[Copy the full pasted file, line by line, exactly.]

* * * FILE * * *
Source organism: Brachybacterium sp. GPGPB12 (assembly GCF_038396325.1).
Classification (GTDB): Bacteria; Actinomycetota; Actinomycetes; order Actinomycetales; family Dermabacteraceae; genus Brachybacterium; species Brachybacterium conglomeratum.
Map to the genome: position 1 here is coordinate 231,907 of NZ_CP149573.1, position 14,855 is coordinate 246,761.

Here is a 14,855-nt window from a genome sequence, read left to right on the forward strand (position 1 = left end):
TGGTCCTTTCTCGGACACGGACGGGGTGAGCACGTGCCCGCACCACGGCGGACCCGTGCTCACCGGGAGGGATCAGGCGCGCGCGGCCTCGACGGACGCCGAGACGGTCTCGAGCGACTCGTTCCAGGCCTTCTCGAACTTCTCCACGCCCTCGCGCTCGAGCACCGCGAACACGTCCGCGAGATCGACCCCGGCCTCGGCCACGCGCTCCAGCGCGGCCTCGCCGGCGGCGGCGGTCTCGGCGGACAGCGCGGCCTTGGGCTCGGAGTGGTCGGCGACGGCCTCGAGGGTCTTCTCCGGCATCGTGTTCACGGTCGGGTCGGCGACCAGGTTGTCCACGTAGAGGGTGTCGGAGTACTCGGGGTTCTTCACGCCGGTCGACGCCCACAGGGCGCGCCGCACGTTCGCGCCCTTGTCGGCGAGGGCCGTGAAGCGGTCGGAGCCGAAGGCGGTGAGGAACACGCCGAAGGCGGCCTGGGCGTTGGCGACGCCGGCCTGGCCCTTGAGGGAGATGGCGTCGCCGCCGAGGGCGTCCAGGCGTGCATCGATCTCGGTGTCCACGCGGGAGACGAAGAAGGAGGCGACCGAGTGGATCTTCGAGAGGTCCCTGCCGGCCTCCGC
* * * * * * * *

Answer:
Source organism: Brachybacterium sp. GPGPB12 (assembly GCF_038396325.1).
Classification (GTDB): Bacteria; Actinomycetota; Actinomycetes; order Actinomycetales; family Dermabacteraceae; genus Brachybacterium; species Brachybacterium conglomeratum.
Map to the genome: position 1 here is coordinate 231,907 of NZ_CP149573.1, position 14,855 is coordinate 246,761.

Here is a 14,855-nt window from a genome sequence, read left to right on the forward strand (position 1 = left end):
TGGTCCTTTCTCGGACACGGACGGGGTGAGCACGTGCCCGCACCACGGCGGACCCGTGCTCACCGGGAGGGATCAGGCGCGCGCGGCCTCGACGGACGCCGAGACGGTCTCGAGCGACTCGTTCCAGGCCTTCTCGAACTTCTCCACGCCCTCGCGCTCGAGCACCGCGAACACGTCCGCGAGATCGACCCCGGCCTCGGCCACGCGCTCCAGCGCGGCCTCGCCGGCGGCGGCGGTCTCGGCGGACAGCGCGGCCTTGGGCTCGGAGTGGTCGGCGACGGCCTCGAGGGTCTTCTCCGGCATCGTGTTCACGGTCGGGTCGGCGACCAGGTTGTCCACGTAGAGGGTGTCGGAGTACTCGGGGTTCTTCACGCCGGTCGACGCCCACAGGGCGCGCCGCACGTTCGCGCCCTTGTCGGCGAGGGCCGTGAAGCGGTCGGAGCCGAAGGCGGTGAGGAACACGCCGAAGGCGGCCTGGGCGTTGGCGACGCCGGCCTGGCCCTTGAGGGAGATGGCGTCGCCGCCGAGGGCGTCCAGGCGTGCATCGATCTCGGTGTCCACGCGGGAGACGAAGAAGGAGGCGACCGAGTGGATCTTCGAGAGGTCCCTGCCGGCCTCCGC